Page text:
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Rippers Roadstand is located at 2036 N. High St. Credit: Kevin Stankiewicz | Assistant Sports Editor

Brothers rip into High Street space to offer hot dogs, burgers

Carmen Gio was relaxing, eating a meal with his three brothers at one of their three Florida-based Italian restaurants when he suddenly craved a favorite food from his childhood — one that was not currently on his plate.  

“He was like, ‘Dude, I’d love to have a ripper right now,’” his twin brother, Anthony Gio, recalled him saying on that day in 2010.

A ripper is a deep-fried hot dog popularized on the East Coast, predominately in New Jersey, where the Gio brothers grew up. Its name stems from the so-called “ripping” of the casings that occurs when one bites into the meat.

What started as an impulse-driven idea became a reality for the quartet of brothers: John, Anthony, Carmen and Nick Gio in July 2013 in Ellenton, Florida. Now, as the first store nears its three-year anniversary, a second Rippers Roadstand is about to open for business 1,000 miles north. It will be situated just off Ohio State’s campus at 2036 N. High St., where the No.1 Chinese Restaurant formerly dwelled.

The brothers said they expect the restaurant to be open by the end of the month.

The nucleus for Rippers Roadstand’s menu, not surprisingly, is its namesake hot dog, The Ripper Dog, which costs $2.99. Five other hot dog options exist, including the Chili Dog for $3.75 and The Barking Pig Dog, which includes a topping of the stores’ own Jersey bacon kraut, listed for $3.95.

The brothers recognized that a love for hot dogs isn’t universal, so the menu includes hamburgers, too. In a way, the burgers have been as big of a hit as the ripper.

“There are some people that just come for them,” Anthony Gio said.

He added that beef for the patties is ground in-house daily, and customers can choose from either hamburgers, cheeseburgers, bacon burgers or bacon cheeseburgers. Each option can have either single or double patties. A few specialty burgers are also available.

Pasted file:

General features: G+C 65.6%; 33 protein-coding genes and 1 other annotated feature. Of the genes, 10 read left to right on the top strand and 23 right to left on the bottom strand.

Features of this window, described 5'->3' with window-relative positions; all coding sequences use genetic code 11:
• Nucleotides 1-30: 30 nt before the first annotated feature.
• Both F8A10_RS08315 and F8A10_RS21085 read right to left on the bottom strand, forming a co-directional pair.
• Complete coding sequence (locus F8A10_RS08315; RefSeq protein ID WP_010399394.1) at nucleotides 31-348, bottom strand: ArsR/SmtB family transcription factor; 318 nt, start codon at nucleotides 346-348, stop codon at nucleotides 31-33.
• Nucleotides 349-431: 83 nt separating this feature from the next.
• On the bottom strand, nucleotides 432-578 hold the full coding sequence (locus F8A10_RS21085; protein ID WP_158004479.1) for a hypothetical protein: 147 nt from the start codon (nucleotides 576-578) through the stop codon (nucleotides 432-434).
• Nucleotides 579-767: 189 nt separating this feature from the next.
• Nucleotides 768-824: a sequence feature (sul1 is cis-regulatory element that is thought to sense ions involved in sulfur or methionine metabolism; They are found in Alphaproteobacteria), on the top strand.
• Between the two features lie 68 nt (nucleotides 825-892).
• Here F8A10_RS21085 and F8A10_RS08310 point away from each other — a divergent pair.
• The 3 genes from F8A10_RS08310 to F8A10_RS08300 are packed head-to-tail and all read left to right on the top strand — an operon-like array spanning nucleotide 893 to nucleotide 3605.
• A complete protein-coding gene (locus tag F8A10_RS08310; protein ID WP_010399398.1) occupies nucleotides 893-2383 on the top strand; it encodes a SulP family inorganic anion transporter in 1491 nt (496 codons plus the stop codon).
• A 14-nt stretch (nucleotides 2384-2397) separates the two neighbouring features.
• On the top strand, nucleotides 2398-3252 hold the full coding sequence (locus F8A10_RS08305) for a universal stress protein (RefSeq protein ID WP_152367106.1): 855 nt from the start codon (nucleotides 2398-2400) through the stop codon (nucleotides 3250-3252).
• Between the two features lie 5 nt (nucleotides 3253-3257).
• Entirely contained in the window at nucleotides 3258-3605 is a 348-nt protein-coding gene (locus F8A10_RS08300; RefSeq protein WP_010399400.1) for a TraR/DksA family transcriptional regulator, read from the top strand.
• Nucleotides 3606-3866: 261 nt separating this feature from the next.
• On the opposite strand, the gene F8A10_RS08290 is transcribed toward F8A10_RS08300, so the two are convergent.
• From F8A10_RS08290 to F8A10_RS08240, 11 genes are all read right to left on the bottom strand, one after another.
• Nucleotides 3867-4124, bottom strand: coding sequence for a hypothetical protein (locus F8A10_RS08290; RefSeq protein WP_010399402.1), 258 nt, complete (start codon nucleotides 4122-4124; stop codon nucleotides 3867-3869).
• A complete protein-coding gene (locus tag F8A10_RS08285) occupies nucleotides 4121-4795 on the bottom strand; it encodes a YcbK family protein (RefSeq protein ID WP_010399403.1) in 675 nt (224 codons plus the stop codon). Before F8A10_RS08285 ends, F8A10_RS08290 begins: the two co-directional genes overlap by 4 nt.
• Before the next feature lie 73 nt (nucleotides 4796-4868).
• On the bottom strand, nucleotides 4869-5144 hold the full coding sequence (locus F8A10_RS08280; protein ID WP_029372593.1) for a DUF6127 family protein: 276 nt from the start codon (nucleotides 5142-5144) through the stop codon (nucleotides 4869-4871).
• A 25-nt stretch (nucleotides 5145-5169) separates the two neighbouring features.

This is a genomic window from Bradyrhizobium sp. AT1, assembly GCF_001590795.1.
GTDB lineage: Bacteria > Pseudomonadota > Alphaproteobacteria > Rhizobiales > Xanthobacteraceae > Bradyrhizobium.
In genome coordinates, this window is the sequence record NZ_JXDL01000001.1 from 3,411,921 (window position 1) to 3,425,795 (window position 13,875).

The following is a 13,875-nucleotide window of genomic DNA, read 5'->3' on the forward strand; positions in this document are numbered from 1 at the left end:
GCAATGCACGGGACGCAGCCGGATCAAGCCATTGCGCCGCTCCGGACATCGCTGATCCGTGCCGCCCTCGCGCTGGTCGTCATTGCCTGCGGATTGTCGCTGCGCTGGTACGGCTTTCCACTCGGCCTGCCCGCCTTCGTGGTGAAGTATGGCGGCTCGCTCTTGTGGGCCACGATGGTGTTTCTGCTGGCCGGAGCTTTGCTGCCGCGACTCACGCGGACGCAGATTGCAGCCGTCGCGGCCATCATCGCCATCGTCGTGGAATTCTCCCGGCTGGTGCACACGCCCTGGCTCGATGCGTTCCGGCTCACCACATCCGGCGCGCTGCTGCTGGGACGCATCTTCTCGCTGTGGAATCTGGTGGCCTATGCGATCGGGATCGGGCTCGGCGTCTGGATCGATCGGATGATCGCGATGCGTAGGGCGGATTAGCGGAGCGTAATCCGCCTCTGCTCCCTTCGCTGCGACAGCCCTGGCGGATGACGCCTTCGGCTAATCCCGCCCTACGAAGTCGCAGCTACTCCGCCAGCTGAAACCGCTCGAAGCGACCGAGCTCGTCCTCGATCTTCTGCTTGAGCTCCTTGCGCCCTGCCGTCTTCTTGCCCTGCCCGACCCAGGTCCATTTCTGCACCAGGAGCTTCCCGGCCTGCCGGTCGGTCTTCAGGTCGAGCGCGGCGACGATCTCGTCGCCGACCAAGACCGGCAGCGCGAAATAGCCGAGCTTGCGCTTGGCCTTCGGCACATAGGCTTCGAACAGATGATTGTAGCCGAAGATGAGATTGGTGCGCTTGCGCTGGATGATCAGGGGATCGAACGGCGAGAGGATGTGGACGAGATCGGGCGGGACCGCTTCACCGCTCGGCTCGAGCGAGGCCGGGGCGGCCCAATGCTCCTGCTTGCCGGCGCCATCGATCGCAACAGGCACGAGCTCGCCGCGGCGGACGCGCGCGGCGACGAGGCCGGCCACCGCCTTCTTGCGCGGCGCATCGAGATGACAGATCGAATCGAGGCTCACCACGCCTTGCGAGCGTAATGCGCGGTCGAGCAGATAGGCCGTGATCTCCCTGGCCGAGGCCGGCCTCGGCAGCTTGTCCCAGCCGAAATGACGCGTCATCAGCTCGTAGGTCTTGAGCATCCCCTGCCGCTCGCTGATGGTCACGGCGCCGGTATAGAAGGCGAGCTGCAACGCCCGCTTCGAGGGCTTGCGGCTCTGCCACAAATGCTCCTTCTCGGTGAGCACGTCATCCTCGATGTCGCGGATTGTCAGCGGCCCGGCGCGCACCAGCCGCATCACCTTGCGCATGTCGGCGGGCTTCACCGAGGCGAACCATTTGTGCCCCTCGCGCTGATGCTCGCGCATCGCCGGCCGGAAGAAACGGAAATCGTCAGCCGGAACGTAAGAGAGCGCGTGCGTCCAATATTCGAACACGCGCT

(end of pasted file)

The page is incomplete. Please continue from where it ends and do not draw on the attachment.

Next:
Prices range from $3.99 for a hamburger to $7.65 for a double-bacon cheeseburger.

“Sometimes burgers are outselling our hot dogs by 2-1,” Nick Gio said. “We don’t know what’s going to happen here because Columbus is new to us. But we feel like a lot of people are really going to love the ripper hot dog because it’s got so much flavor.”

Fresh-cut french fries and onion rings fill out the menu on the food side. The store has a full-service liquor license, too, for patrons to wash down their meal.

On the surface, Columbus might seem like an odd choice for the Gio brothers to open their second installment of Rippers Roadstand. The reason, like the rest of the brothers’ food industry ventures, boils down to family.

Carmen Gio (left) and Nick Gio (right) pose for a photograph behind the counter of Rippers Roadstand. Credit: Kevin Stankiewicz | Assistant Sports Editor

Carmen Gio (left) and Nick Gio (right) pose for a photograph behind the counter of Rippers Roadstand. Credit: Kevin Stankiewicz | Assistant Sports Editor

The parents of John Gio’s wife have residencies in both Dayton, Ohio, and in Florida, and after his father-in-law, an OSU alumnus, visited Rippers, he was hooked, Nick Gio said.

“He knows our Italian restaurants, but after he ate at (Rippers), he said, ‘You guys have to do this at Ohio State University,’” Nick Gio said.

That recommendation was all it took for the brothers to begin scouting out places near campus to potentially develop a Rippers Roadstand.

While visiting the area two Christmases ago, John Gio and his wife stumbled upon the old No. 1 Chinese Restaurant. She was fond of the area, Nick Gio said, because of how much foot traffic it seemed to garner.

The pair contacted the landlord about leasing the space once the current agreement ended.

Fortunately for the Gio brothers, the landlords were planning on not renewing No. 1 Chinese’s lease when it ended in nine months, Nick Gio said. The seed for a second Rippers Roadstand was planted.

“We got really lucky (with this location),” he said.

Once the old tenants departed, the Gio brothers got to work renovating the space. And, literally, it was the brothers themselves doing the revamp.

When they first looked to open their own Italian restaurant, some 20 years ago, Nick Gio said the bank “laughed at us.” They were all in their 20s with little experience in the food business and nothing to pledge as collateral. Not surprisingly, their loan request was denied.

Instead of giving up, the Gio brothers learned “all the tricks of the trade” to save on cost in order to make their vision materialize, Anthony Gio said.

From menu design to laying the floors to installing new ventilation, almost every aspect of creating the restaurants is handled by the brothers.

Anthony Gio said they like it this way because the food they serve is personal to them. Being involved in selecting the ingredients to deciding whether or not to leave the wall’s brick exposed creates the personal investment that “mom and pop stores have,” he said.

This type of connection to each place serves them well, he said, and allows their restaurants to continue to prosper, regardless of if it’s hot dogs or finer Italian cuisine.

It especially is true, Nick Gio said, with Rippers Roadsteads because they “always wanted to do a hot dog place.”

Soon, they’ll be serving up the same New Jersey delicacy they grew up on in two different states.

“This is nostalgic for us,” Anthony Gio said.

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